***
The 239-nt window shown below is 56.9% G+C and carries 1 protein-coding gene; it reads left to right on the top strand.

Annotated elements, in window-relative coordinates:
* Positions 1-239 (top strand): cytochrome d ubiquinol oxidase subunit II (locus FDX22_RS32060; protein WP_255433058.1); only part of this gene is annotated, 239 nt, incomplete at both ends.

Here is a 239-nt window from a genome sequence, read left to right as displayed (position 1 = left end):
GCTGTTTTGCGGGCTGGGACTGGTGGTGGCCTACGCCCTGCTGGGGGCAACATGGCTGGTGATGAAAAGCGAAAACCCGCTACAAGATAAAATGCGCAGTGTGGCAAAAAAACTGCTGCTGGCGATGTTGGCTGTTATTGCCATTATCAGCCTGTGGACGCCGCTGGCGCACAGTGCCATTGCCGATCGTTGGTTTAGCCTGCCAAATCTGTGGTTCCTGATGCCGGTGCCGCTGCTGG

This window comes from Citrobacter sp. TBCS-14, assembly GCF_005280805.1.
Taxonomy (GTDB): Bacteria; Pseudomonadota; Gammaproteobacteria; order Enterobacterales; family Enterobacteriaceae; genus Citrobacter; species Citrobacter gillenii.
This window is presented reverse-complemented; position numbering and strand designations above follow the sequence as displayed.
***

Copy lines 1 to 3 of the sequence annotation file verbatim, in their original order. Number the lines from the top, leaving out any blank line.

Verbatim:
The 239-nt window shown below is 56.9% G+C and carries 1 protein-coding gene; it reads left to right on the top strand.

Annotated elements, in window-relative coordinates:
* Positions 1-239 (top strand): cytochrome d ubiquinol oxidase subunit II (locus FDX22_RS32060; protein WP_255433058.1); only part of this gene is annotated, 239 nt, incomplete at both ends.